Ka Felicing was born and grew up in Meycauayan, Bulacan. His parents were simple folk who made a living from making and selling bakya, the wooden footwear common to many Filipinos up to the 1960s. He studied in the local elementary school where he excelled and, with his gift of words, was often the school’s representative in local balagtasan contests
He was in sixth grade when the Japanese forces invaded and occupied the country. Still in his teens, he joined the guerilla resistance and was given various tasks in the anti-Japanese resistance movement.
After the war ended, Ka Felicing married fellow Bulakeña Fe Flaviano. They had seven children. Like his parents, Felicing and his new wife made a living from making and selling bakya. He also worked as a truck driver, bus conductor and jeepney driver. Felicing had another talent: he directed sarswelas during local fiestas in Meycauayan and neighboring towns of Bulacan. He was invited to direct performances as far away as Bataan.
History of political involvement
In 1964, Felicing found work as company driver at the Elizalde Rope Factory (ELIROPE), then a leading producer of ropes made of abaca, known internationally as Manila hemp. Later he was promoted to machine operator.
He became active in the union, a local affiliate of the Philippine Association of Labor Unions (PAFLU). He was local president in 1972, when martial law was imposed. At this time, PAFLU assigned a new organizer named Edgar Jopson (Bantayog martyr), to assist the union in negotiating a collective bargaining agreement or CBA with management.
Assisted by the PAFLU organizers, Ka Felicing led the negotiations, defying harassment and blandishments of monetary gain from management. He refused to sell out. Under his stewardship, his union gained many concessions and later became one of the founding locals of the National Union of Garment, Textile and Allied Workers of the Philippines or GATCORD, an alliance of industry related unions, also under the wings of PAFLU. Ka Felicing was elected its vice-president.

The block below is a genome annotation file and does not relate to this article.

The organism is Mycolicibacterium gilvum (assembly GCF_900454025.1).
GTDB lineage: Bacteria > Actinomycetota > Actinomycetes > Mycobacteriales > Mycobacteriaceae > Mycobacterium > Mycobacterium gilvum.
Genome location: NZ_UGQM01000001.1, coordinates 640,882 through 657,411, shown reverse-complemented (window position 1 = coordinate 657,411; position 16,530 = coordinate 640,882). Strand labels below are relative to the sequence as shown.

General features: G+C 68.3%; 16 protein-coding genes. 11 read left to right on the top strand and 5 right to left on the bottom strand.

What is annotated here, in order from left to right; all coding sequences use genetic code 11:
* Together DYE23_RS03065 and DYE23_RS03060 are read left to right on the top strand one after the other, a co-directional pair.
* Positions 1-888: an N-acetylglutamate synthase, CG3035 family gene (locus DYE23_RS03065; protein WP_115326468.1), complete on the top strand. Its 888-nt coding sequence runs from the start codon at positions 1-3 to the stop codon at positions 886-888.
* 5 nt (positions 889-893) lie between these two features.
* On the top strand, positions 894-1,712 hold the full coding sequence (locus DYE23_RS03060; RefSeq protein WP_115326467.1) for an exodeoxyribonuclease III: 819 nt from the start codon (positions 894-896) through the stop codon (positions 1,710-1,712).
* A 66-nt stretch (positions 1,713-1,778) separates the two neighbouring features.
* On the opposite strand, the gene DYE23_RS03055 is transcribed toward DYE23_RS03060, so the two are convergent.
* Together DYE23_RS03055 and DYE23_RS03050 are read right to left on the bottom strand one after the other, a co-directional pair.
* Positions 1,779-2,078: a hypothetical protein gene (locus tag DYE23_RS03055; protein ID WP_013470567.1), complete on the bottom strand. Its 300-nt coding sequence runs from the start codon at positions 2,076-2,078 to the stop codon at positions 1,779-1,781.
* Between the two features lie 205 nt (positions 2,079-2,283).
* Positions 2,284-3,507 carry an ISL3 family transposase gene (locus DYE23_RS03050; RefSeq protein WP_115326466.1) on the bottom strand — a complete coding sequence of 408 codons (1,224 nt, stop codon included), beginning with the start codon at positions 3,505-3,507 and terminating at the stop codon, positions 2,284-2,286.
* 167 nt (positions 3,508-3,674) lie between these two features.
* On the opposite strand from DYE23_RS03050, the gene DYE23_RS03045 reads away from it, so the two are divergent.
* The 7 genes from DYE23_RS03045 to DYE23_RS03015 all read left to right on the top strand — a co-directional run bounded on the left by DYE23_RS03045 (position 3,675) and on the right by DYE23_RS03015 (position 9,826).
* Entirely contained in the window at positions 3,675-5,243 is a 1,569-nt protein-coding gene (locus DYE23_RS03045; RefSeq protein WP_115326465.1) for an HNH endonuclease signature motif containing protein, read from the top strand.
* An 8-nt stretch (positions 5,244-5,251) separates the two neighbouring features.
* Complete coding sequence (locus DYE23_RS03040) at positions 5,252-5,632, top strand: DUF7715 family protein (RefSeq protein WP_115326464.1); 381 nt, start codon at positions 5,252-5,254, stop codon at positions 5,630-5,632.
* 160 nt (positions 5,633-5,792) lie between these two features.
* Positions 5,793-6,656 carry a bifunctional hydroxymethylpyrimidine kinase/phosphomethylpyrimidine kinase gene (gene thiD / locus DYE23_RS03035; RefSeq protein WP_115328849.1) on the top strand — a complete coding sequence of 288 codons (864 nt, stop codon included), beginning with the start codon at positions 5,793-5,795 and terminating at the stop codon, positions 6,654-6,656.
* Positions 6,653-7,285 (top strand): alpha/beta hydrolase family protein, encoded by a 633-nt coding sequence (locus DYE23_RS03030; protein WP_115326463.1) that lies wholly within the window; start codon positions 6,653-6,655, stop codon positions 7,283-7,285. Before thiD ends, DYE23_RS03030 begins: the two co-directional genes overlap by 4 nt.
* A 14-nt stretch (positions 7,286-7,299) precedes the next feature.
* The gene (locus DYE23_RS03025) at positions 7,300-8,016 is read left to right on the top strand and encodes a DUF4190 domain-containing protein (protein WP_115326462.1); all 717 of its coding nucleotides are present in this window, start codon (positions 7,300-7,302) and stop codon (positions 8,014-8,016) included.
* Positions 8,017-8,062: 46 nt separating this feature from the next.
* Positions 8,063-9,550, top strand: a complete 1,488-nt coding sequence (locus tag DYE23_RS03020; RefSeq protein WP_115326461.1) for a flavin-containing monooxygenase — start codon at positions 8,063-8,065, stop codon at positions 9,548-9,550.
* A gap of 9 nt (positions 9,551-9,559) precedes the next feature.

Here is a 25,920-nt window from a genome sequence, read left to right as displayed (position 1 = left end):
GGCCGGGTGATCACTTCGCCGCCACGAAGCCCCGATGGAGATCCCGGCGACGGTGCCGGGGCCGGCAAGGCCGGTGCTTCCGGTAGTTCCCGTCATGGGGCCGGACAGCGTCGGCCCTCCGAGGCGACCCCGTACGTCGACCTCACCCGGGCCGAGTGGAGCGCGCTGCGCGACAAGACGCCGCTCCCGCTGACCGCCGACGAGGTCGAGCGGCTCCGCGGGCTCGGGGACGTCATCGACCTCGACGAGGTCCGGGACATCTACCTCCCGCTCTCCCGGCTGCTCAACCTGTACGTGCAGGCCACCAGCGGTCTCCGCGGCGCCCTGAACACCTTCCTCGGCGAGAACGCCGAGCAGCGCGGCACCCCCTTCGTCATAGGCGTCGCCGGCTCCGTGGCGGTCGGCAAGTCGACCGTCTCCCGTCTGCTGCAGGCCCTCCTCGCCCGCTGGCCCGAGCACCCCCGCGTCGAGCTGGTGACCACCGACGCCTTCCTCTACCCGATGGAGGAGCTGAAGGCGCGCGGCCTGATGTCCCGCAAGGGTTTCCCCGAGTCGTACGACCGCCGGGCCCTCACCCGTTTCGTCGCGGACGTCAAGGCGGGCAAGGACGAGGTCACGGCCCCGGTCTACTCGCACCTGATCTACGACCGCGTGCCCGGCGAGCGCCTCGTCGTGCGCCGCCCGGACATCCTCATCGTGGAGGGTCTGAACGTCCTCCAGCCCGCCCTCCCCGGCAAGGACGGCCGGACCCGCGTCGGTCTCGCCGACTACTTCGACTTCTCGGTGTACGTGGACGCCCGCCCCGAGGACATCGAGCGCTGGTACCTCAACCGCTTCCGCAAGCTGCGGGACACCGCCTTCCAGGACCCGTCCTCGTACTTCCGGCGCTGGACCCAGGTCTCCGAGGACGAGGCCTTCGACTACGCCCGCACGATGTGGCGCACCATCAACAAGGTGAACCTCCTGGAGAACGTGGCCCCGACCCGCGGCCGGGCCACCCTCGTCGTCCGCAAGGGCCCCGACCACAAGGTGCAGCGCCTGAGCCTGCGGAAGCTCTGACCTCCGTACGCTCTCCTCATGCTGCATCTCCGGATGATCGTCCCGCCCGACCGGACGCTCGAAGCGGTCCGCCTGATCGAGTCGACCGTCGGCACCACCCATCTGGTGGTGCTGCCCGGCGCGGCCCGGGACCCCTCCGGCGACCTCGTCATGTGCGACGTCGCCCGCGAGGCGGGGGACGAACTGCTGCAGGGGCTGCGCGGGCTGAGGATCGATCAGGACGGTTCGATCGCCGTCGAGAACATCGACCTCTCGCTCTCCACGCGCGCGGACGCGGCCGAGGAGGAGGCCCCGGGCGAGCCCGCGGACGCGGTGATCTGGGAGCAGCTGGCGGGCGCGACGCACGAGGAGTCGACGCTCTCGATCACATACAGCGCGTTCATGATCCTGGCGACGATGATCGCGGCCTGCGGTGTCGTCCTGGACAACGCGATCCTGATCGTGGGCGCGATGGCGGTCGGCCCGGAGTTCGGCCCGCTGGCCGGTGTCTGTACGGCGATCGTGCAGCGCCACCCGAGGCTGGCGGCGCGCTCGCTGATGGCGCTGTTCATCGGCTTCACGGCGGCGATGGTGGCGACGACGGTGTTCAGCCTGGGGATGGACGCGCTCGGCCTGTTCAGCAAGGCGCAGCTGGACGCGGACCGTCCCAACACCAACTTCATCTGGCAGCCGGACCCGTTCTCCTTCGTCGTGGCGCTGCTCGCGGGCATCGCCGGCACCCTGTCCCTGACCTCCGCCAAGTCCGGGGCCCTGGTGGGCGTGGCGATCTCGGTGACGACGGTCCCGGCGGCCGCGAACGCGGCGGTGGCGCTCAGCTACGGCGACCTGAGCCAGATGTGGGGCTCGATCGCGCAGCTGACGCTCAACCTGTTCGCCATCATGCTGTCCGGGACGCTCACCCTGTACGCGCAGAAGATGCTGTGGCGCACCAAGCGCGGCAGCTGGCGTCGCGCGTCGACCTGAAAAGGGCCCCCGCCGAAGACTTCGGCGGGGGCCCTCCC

GATCORD went on to play an important role in the struggle against the Marcos dictatorship. In 1976, the ELIROPE union went on strike at a time when strikes were prohibited by the martial law regime. The striking workers were attacked by strike breakers and scabs. Ka Felicing sustained head injuries and had to undergo surgery.
He became close friends with Edgar Jopson, then a major figure in the underground resistance. Edjop had a profound impact on Ka Felicing. Jopson often spent the night with Ka Felicing and his wife at their house in Meycauayan. The Villados couple hosted Jopson and his wife Joy for about a year. They held long discussions about unionism and workers’ rights, as well as the political and economic situation in the country.
Ka Felicing and his family provided active support to the anti-martial-law movement, often at great risk to himself and his family. He opened his home to underground activists, even though many of them were being hunted down by the military. The family even looked after the children of activists.